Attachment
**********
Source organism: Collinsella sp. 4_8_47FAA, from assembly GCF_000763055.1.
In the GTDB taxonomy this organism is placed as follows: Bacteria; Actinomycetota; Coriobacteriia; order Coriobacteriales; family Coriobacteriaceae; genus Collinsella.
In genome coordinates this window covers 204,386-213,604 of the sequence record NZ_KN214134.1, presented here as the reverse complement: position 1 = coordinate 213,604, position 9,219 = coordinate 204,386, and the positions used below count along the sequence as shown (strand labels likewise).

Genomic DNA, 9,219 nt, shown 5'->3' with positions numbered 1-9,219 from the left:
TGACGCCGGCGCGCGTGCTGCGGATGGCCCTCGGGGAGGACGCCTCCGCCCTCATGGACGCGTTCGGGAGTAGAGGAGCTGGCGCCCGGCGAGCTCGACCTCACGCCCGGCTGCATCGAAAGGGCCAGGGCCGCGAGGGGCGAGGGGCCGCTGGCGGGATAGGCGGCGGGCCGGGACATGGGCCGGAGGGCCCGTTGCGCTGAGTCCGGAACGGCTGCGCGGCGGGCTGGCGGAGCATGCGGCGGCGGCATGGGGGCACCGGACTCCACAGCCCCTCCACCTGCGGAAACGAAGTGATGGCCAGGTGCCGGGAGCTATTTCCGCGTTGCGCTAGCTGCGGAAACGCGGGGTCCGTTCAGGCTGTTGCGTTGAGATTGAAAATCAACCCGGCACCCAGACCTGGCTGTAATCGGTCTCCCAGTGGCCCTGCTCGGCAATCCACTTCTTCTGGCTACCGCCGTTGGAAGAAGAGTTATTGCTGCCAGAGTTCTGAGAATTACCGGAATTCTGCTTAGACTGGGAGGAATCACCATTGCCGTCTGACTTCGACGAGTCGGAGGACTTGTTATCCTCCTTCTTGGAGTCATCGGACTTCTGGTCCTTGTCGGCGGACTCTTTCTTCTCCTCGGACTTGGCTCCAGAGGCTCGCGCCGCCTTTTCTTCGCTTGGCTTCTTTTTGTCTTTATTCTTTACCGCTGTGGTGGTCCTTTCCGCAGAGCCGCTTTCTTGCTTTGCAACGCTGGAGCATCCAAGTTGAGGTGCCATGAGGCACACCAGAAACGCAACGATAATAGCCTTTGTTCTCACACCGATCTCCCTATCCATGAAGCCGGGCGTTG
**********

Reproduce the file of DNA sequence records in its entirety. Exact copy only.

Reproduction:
Source organism: Collinsella sp. 4_8_47FAA, from assembly GCF_000763055.1.
In the GTDB taxonomy this organism is placed as follows: Bacteria; Actinomycetota; Coriobacteriia; order Coriobacteriales; family Coriobacteriaceae; genus Collinsella.
In genome coordinates this window covers 204,386-213,604 of the sequence record NZ_KN214134.1, presented here as the reverse complement: position 1 = coordinate 213,604, position 9,219 = coordinate 204,386, and the positions used below count along the sequence as shown (strand labels likewise).

Genomic DNA, 9,219 nt, shown 5'->3' with positions numbered 1-9,219 from the left:
TGACGCCGGCGCGCGTGCTGCGGATGGCCCTCGGGGAGGACGCCTCCGCCCTCATGGACGCGTTCGGGAGTAGAGGAGCTGGCGCCCGGCGAGCTCGACCTCACGCCCGGCTGCATCGAAAGGGCCAGGGCCGCGAGGGGCGAGGGGCCGCTGGCGGGATAGGCGGCGGGCCGGGACATGGGCCGGAGGGCCCGTTGCGCTGAGTCCGGAACGGCTGCGCGGCGGGCTGGCGGAGCATGCGGCGGCGGCATGGGGGCACCGGACTCCACAGCCCCTCCACCTGCGGAAACGAAGTGATGGCCAGGTGCCGGGAGCTATTTCCGCGTTGCGCTAGCTGCGGAAACGCGGGGTCCGTTCAGGCTGTTGCGTTGAGATTGAAAATCAACCCGGCACCCAGACCTGGCTGTAATCGGTCTCCCAGTGGCCCTGCTCGGCAATCCACTTCTTCTGGCTACCGCCGTTGGAAGAAGAGTTATTGCTGCCAGAGTTCTGAGAATTACCGGAATTCTGCTTAGACTGGGAGGAATCACCATTGCCGTCTGACTTCGACGAGTCGGAGGACTTGTTATCCTCCTTCTTGGAGTCATCGGACTTCTGGTCCTTGTCGGCGGACTCTTTCTTCTCCTCGGACTTGGCTCCAGAGGCTCGCGCCGCCTTTTCTTCGCTTGGCTTCTTTTTGTCTTTATTCTTTACCGCTGTGGTGGTCCTTTCCGCAGAGCCGCTTTCTTGCTTTGCAACGCTGGAGCATCCAAGTTGAGGTGCCATGAGGCACACCAGAAACGCAACGATAATAGCCTTTGTTCTCACACCGATCTCCCTATCCATGAAGCCGGGCGTTG